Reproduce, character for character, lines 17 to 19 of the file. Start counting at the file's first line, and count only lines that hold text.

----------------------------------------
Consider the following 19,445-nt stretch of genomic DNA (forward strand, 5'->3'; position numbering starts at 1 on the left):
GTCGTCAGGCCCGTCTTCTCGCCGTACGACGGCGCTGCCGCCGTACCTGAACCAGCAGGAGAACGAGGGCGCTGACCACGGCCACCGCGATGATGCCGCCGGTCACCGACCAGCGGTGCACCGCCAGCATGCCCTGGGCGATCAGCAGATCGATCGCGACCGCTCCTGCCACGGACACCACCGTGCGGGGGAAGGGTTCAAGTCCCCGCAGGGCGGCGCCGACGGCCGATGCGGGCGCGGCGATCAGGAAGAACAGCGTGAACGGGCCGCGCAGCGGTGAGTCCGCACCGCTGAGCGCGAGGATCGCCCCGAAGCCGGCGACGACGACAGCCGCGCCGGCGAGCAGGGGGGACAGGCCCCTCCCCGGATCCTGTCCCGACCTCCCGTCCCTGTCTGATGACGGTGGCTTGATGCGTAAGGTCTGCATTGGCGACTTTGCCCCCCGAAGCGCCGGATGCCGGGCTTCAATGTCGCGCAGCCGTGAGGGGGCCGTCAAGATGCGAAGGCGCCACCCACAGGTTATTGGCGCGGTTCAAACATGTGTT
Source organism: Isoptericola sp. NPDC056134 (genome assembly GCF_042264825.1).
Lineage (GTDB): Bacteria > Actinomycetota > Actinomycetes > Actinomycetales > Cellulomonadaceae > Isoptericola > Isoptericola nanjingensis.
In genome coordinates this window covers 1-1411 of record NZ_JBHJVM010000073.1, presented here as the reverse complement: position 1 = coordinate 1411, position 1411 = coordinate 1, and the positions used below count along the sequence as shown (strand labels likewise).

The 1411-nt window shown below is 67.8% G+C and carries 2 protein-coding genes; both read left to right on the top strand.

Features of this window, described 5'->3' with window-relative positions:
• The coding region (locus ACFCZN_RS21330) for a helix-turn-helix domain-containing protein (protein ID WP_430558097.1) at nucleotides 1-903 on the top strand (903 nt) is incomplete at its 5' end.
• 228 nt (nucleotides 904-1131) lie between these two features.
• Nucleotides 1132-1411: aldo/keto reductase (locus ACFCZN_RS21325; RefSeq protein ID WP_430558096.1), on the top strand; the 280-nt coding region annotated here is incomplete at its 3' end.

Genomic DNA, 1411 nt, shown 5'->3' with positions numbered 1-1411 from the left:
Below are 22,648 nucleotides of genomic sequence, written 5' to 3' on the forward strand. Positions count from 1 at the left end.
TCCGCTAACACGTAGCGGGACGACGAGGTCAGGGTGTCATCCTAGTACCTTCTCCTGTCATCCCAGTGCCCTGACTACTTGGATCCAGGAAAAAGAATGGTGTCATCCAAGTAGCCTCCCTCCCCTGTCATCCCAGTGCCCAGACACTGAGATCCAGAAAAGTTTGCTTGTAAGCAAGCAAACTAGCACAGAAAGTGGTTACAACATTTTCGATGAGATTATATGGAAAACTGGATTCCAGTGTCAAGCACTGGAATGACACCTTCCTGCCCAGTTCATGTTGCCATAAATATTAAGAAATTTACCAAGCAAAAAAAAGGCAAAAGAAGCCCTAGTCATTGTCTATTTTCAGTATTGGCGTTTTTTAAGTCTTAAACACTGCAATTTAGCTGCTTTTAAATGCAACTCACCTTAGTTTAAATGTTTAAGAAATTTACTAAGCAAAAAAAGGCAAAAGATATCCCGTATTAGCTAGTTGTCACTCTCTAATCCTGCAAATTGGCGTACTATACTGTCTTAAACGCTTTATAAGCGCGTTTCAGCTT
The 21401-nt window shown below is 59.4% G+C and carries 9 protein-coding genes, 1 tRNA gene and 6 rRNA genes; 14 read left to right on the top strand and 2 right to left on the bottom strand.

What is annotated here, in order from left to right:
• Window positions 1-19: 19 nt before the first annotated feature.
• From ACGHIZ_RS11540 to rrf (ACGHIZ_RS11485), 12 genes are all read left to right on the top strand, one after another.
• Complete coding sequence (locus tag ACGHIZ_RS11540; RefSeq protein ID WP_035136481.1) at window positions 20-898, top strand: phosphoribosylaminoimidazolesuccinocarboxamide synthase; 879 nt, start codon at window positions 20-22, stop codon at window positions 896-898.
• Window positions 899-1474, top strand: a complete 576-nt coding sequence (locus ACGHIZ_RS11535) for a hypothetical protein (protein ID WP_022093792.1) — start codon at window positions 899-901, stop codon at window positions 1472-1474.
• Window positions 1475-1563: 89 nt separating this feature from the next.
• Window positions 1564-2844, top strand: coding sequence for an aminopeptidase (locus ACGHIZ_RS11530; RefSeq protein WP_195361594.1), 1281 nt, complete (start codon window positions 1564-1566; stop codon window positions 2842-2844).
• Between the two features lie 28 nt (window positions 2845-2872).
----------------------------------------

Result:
• From ACGHIZ_RS11540 to rrf (ACGHIZ_RS11485), 12 genes are all read left to right on the top strand, one after another.
• Complete coding sequence (locus tag ACGHIZ_RS11540; RefSeq protein ID WP_035136481.1) at window positions 20-898, top strand: phosphoribosylaminoimidazolesuccinocarboxamide synthase; 879 nt, start codon at window positions 20-22, stop codon at window positions 896-898.
• Window positions 899-1474, top strand: a complete 576-nt coding sequence (locus ACGHIZ_RS11535) for a hypothetical protein (protein ID WP_022093792.1) — start codon at window positions 899-901, stop codon at window positions 1472-1474.